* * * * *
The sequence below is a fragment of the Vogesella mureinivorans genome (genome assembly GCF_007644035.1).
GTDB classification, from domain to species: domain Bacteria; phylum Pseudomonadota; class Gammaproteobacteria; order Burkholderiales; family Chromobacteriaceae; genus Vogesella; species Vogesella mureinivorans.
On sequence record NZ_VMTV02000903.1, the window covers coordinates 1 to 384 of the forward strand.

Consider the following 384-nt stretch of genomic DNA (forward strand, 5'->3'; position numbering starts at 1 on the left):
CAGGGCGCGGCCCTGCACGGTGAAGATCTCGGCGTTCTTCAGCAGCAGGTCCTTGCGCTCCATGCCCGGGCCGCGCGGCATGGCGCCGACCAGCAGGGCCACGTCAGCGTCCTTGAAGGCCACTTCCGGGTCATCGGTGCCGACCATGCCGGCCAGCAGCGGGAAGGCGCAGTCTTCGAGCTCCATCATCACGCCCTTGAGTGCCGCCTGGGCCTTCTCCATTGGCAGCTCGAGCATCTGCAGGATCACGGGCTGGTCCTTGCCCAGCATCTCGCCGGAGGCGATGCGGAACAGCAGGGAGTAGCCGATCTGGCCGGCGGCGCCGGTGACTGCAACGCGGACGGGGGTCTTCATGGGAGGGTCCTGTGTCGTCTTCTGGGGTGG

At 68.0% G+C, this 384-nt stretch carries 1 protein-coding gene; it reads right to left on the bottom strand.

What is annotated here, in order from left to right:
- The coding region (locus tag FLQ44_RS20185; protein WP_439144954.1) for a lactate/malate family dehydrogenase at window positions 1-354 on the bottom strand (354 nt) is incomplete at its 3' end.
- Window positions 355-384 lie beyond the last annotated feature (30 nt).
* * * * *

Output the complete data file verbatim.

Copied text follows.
The sequence below is a fragment of the Vogesella mureinivorans genome (genome assembly GCF_007644035.1).
GTDB classification, from domain to species: domain Bacteria; phylum Pseudomonadota; class Gammaproteobacteria; order Burkholderiales; family Chromobacteriaceae; genus Vogesella; species Vogesella mureinivorans.
On sequence record NZ_VMTV02000903.1, the window covers coordinates 1 to 384 of the forward strand.

Consider the following 384-nt stretch of genomic DNA (forward strand, 5'->3'; position numbering starts at 1 on the left):
CAGGGCGCGGCCCTGCACGGTGAAGATCTCGGCGTTCTTCAGCAGCAGGTCCTTGCGCTCCATGCCCGGGCCGCGCGGCATGGCGCCGACCAGCAGGGCCACGTCAGCGTCCTTGAAGGCCACTTCCGGGTCATCGGTGCCGACCATGCCGGCCAGCAGCGGGAAGGCGCAGTCTTCGAGCTCCATCATCACGCCCTTGAGTGCCGCCTGGGCCTTCTCCATTGGCAGCTCGAGCATCTGCAGGATCACGGGCTGGTCCTTGCCCAGCATCTCGCCGGAGGCGATGCGGAACAGCAGGGAGTAGCCGATCTGGCCGGCGGCGCCGGTGACTGCAACGCGGACGGGGGTCTTCATGGGAGGGTCCTGTGTCGTCTTCTGGGGTGG

At 68.0% G+C, this 384-nt stretch carries 1 protein-coding gene; it reads right to left on the bottom strand.

What is annotated here, in order from left to right:
- The coding region (locus tag FLQ44_RS20185; protein WP_439144954.1) for a lactate/malate family dehydrogenase at window positions 1-354 on the bottom strand (354 nt) is incomplete at its 3' end.
- Window positions 355-384 lie beyond the last annotated feature (30 nt).